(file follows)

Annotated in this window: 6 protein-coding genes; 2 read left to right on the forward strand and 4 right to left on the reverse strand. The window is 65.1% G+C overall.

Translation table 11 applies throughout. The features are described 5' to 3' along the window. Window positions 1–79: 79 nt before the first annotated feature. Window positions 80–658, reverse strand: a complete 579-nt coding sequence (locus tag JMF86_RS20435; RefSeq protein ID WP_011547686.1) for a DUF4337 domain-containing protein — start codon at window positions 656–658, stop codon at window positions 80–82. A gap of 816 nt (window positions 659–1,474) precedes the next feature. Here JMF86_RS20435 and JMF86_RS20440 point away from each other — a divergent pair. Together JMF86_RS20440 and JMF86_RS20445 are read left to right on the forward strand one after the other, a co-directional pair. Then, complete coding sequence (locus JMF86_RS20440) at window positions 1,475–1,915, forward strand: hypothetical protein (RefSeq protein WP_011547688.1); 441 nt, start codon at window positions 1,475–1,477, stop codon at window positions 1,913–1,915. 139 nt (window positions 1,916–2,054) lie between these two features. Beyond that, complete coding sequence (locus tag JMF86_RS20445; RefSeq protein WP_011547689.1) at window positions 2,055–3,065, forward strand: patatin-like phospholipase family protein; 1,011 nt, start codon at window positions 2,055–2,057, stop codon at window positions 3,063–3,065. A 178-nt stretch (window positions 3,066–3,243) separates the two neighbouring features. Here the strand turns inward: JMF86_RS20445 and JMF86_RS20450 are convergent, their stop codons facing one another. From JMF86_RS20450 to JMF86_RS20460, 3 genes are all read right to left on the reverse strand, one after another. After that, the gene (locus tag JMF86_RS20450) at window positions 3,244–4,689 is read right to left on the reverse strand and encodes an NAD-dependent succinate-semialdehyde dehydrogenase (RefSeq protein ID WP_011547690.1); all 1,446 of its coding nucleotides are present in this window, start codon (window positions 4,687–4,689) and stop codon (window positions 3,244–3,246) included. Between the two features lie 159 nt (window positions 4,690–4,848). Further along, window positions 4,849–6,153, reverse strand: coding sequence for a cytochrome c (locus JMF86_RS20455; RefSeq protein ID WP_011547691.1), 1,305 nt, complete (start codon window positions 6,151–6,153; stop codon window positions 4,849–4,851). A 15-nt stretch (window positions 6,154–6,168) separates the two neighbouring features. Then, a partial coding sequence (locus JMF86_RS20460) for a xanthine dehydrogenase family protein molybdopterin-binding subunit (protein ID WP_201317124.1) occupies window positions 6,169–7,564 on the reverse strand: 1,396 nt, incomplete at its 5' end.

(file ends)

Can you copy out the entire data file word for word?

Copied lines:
Annotated in this window: 6 protein-coding genes; 2 read left to right on the forward strand and 4 right to left on the reverse strand. The window is 65.1% G+C overall.

Translation table 11 applies throughout. The features are described 5' to 3' along the window. Window positions 1–79: 79 nt before the first annotated feature. Window positions 80–658, reverse strand: a complete 579-nt coding sequence (locus tag JMF86_RS20435; RefSeq protein ID WP_011547686.1) for a DUF4337 domain-containing protein — start codon at window positions 656–658, stop codon at window positions 80–82. A gap of 816 nt (window positions 659–1,474) precedes the next feature. Here JMF86_RS20435 and JMF86_RS20440 point away from each other — a divergent pair. Together JMF86_RS20440 and JMF86_RS20445 are read left to right on the forward strand one after the other, a co-directional pair. Then, complete coding sequence (locus JMF86_RS20440) at window positions 1,475–1,915, forward strand: hypothetical protein (RefSeq protein WP_011547688.1); 441 nt, start codon at window positions 1,475–1,477, stop codon at window positions 1,913–1,915. 139 nt (window positions 1,916–2,054) lie between these two features. Beyond that, complete coding sequence (locus tag JMF86_RS20445; RefSeq protein WP_011547689.1) at window positions 2,055–3,065, forward strand: patatin-like phospholipase family protein; 1,011 nt, start codon at window positions 2,055–2,057, stop codon at window positions 3,063–3,065. A 178-nt stretch (window positions 3,066–3,243) separates the two neighbouring features. Here the strand turns inward: JMF86_RS20445 and JMF86_RS20450 are convergent, their stop codons facing one another. From JMF86_RS20450 to JMF86_RS20460, 3 genes are all read right to left on the reverse strand, one after another. After that, the gene (locus tag JMF86_RS20450) at window positions 3,244–4,689 is read right to left on the reverse strand and encodes an NAD-dependent succinate-semialdehyde dehydrogenase (RefSeq protein ID WP_011547690.1); all 1,446 of its coding nucleotides are present in this window, start codon (window positions 4,687–4,689) and stop codon (window positions 3,244–3,246) included. Between the two features lie 159 nt (window positions 4,690–4,848). Further along, window positions 4,849–6,153, reverse strand: coding sequence for a cytochrome c (locus JMF86_RS20455; RefSeq protein ID WP_011547691.1), 1,305 nt, complete (start codon window positions 6,151–6,153; stop codon window positions 4,849–4,851). A 15-nt stretch (window positions 6,154–6,168) separates the two neighbouring features. Then, a partial coding sequence (locus JMF86_RS20460) for a xanthine dehydrogenase family protein molybdopterin-binding subunit (protein ID WP_201317124.1) occupies window positions 6,169–7,564 on the reverse strand: 1,396 nt, incomplete at its 5' end.